At this stage, the draft act exists in only one language, usually English. The revisers check that the draft is clearand precise and complies with the rules on form and presentation
and with the principle of multilingualism (thetext must be translatable into all the other official languages).After revision, the text is sent back to the originating DG, which must take account of the comments from alldepartments that have been consulted before submitted the draft for formal adoption by the plenaryCommission (the
Secretariat General ensures coordination between the different departments, and checks thatprocedures are properly applied and that the
Rules of Procedure
are respected. It must beconsulted on all draft legal acts of any significance. It
also plays a central role in the ‘Better Regulation’
programme and coordinates consultations of interested parties and impact assessments. The impactassessments are checked by an Impact Assessment Board within the Commission.
For the formal adoption of a draft act, the text must be translated into the other 22 official languages by theDirectorate General for Translation which has a staff of 1 600 linguists and also manages the use of freelancetranslators. Because of the very wide range of texts that it has to translate, it does not have specialist teams of legal translators but there is a measure of technical specialisation.
B. Legislative authority
The Commission’s proposal is submitted to the legislative authority
, the European Parliament and the Council,and to consultative bodies such as the Economic and Social Committee. The text of that proposal forms the basisfor all discussions in the other institutions.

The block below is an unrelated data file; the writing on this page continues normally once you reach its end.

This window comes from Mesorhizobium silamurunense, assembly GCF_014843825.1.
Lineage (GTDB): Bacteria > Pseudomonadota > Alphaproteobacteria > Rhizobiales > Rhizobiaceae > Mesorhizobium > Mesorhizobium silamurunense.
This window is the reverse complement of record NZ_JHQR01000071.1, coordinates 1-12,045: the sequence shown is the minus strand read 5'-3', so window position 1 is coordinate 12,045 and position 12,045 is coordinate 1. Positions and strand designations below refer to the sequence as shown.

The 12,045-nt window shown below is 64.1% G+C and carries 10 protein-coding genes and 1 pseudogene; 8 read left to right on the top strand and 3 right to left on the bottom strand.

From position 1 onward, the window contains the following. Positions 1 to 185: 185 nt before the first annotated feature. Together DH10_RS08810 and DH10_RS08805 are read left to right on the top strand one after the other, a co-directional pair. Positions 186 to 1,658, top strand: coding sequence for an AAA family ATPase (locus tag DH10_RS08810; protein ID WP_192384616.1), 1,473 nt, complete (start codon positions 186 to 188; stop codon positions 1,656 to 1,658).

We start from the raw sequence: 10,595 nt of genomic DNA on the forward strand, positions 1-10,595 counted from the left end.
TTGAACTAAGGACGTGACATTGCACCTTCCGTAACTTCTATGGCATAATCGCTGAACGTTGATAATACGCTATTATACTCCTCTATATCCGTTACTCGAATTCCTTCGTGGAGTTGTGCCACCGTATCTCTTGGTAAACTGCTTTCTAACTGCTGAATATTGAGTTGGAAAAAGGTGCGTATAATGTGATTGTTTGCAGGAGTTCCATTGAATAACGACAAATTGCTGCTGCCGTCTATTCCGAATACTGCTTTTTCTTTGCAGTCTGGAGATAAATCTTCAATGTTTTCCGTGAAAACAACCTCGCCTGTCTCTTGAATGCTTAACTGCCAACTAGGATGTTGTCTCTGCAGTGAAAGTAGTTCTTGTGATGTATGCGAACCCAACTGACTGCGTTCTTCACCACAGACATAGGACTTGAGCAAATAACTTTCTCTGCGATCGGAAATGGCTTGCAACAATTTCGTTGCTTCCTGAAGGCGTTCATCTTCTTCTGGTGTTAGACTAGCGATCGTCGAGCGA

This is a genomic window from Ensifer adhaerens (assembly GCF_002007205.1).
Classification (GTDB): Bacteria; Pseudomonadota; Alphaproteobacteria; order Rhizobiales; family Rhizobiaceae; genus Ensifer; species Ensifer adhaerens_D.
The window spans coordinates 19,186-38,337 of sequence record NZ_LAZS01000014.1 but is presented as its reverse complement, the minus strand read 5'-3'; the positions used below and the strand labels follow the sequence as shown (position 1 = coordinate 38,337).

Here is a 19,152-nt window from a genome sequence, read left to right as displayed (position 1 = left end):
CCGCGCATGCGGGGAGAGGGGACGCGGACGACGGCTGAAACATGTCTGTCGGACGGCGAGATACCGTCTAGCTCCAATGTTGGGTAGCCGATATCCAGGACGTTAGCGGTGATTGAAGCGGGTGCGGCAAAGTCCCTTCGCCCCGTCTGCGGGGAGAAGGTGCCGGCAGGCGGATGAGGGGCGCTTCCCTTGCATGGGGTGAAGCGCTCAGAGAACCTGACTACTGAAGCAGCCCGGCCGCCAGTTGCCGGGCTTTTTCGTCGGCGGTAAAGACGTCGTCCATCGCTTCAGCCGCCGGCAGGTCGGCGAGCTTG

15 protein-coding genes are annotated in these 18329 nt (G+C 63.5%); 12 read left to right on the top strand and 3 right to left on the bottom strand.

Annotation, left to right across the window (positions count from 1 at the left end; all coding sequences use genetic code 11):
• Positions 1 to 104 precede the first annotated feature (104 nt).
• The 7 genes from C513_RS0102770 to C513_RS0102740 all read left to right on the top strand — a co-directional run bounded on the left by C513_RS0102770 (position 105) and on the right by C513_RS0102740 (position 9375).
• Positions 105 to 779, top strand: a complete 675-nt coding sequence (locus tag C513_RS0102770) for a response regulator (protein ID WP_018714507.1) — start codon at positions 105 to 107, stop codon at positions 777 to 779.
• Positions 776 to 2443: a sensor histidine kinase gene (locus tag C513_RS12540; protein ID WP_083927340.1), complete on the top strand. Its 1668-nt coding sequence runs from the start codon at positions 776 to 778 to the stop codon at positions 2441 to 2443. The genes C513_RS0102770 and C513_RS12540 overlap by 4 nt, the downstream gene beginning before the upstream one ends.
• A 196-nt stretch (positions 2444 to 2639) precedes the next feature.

The proposal is assigned to the relevant parliamentary committee and a rapporteur is chosen. The parliamentarycommittee submits its report to a plenary session. In over 70% of cases, the Parliament and the Council quicklyagree on a proposal and the act can be adopted at the first reading; however, a second reading is oftennecessary, after which, if there is no agreement, a conciliation procedure is launched. In most cases, the
Parliament’s role consists in
textual changes (known as ‘amendments’) to the proposal.
Within the Council, the proposal is examined by a working group composed of representatives of all MemberStates and chaired by the representative of the country holding the presidency of the Union. Thoserepresentatives are generally all technical experts rather than lawyers and the system encourages them to reacha compromise on the text of the proposal. They focus on just one language version, now almost always theEnglish version. To accommodate the different interests of all Member States, many textual changes aresuggested to
text, in particular in the form of exceptions or derogations.
At the end of the procedure, the text of the proposal undergoes a final legal-linguistic revision (see Point IV. Dbelow).
The Legal Revisers’ public website is at:
In particular the Interinstitutional Agreement of 22 December 1998 on common guidelines for the quality of drafting of Community legislation (OJ C 73, 17.3.1999, p. 1).
OJ L 308, 8.12.2000, p. 26.